I was in the same place as you are about 2 weeks ago, and I bought a
Turbinaire 1235 with accessory kit at the Wood show in NJ. I just
used it to spray oil base primer on 4 75" x 36" bookshelve units and 4
base cabinets, and 20 removable shelves. It takes practice, but after
the second unit I got much better. No issue with heat, the gun is
well made, but I think that i have to experiment with the needles and
caps to get the overspray down a bit. Based on first impressions, the
unit performed well. The advantage, and I did use it, to the
Turbinaire unit is that the speed of the turbine is adjustable, as
opposed to the Apollo (I don't know if the Fuji is adjustable or not),
and allowed me to vary the spray a bit. None of these units is cheap,
and I seem to think if you go with a Fuji, Apollo or Turbinaire you
will likely be pleased.
Now, everybody tell me I made the wrong choice with Turbinaire!! :-)
I don't think you made the wrong choice. ;)
Of course, I have that exact one you have - the Turbinaire 1235.. I like it
and have used it with oil base on shutters, which made the gun a real pain
in the butt to clean afterwards, nitrocellulose on guitars (the main reason
I bought it), and a nice garden bench. It perhaps is not a machine for
everyone, because, as you say, you do have to play with it to get it right.
But then, of course, the beauty is that you can play with it to get it
right, and when you get it right it's a breeze.
Take a periodic peak at the Force Machinery home page. Last spring they had
a rep from Turbainairre come and give a demonstration that lasted a couple
of hours. It was very informative, and they offered discounts on the water
based lacquers and accessories afterwards as well.
I have been using the Apollo conversion gun for the last 4 years. I like
it. I have sprayed 30 - 40 gal of various paints with it. I have used it to
spray shellac, poly, enamel, conversion lacquer, and stains very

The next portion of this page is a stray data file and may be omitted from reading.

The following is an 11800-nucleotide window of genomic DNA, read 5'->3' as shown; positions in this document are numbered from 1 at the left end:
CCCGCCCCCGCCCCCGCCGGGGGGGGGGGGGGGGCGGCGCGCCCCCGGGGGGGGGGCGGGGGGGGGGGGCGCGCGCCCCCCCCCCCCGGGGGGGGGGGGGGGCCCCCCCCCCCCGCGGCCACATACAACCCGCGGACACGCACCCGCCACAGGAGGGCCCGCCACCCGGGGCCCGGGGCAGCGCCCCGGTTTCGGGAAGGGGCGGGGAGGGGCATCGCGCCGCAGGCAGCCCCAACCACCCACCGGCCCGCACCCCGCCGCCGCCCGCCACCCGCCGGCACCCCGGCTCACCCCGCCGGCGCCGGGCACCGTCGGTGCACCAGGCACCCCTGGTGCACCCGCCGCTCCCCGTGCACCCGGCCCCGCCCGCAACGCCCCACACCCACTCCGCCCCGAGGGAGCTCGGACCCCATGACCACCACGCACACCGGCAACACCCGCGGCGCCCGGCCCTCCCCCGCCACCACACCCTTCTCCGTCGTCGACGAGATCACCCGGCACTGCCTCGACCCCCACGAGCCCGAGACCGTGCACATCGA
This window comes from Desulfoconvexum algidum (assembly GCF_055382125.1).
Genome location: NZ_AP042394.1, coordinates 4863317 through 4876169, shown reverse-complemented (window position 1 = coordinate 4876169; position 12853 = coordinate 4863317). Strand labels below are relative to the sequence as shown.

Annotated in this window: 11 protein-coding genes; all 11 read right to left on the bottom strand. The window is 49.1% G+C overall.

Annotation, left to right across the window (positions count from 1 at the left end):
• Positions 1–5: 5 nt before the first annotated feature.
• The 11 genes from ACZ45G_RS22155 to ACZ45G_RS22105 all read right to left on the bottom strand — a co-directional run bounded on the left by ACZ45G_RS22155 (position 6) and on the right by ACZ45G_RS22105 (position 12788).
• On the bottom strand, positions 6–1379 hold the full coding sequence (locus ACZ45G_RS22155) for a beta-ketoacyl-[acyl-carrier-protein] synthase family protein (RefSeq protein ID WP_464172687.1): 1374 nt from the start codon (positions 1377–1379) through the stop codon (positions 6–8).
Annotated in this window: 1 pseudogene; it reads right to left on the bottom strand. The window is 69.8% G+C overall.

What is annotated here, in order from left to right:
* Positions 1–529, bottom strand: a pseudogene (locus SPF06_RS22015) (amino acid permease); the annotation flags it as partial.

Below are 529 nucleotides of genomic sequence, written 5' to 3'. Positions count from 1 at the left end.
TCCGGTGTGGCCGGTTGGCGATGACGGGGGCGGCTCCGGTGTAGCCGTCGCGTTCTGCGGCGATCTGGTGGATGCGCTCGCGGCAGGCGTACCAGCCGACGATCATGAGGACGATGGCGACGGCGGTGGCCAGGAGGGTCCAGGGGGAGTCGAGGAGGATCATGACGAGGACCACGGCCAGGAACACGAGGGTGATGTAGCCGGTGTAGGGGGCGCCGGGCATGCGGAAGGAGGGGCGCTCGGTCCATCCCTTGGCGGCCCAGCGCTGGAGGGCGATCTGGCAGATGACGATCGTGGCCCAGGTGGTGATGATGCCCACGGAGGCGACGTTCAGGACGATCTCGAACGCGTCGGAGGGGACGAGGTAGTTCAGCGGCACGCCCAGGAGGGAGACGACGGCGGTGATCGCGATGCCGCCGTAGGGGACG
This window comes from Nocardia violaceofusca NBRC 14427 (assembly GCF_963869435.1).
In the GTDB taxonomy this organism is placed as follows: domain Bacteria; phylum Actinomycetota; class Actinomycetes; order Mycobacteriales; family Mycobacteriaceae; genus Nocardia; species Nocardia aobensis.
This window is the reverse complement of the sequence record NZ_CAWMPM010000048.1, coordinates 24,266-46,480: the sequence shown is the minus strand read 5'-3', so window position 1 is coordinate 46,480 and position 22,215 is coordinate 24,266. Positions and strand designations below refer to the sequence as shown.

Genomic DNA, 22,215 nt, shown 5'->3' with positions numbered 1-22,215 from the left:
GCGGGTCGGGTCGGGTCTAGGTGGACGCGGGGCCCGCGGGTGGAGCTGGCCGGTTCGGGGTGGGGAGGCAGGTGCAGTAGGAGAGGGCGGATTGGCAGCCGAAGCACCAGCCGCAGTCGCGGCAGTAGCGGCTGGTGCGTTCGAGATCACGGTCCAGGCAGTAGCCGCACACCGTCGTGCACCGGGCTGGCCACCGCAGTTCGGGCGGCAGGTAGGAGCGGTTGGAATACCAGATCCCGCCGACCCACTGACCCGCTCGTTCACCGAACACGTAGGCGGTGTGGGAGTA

successfully. My 2 hp Sears air compressor supplies all the air volume I
ever need for it. If you already have an air compressor large enough to run
a high pressure paint gun, I think this is the way to go. I found that I
did need to purchase the additional tips for the gun that are offered as an
accessory to be able to spray a variety of finishes. I have not had good
results spraying latex paints even though the accessory kit contains a tip
and larger air cap for these thicker paints. The gun is relatively easy to
clean up. All of its wet parts are made out of stainless steel and they
have held up very well to the wear and cleaning over the last several years.
I have had good service from their customer service department in replacing
consumable gaskets and seals for the gun which will have to be replaced
ocassionaly if the gun is used very much.
One comment that I didn't see here. I prefer a non-bleeder gun over a
bleeder. Non-bleeders stop the flow of air when you let go of the
trigger (like standard spray guns). Wagner makes all their sprayers
with NB guns and I recently saw that Fuji is shipping their units with
one too. Bleeder guns continue to allow air to flow through them even
after you release the trigger, which while not a huge problem, always
Hope that helps.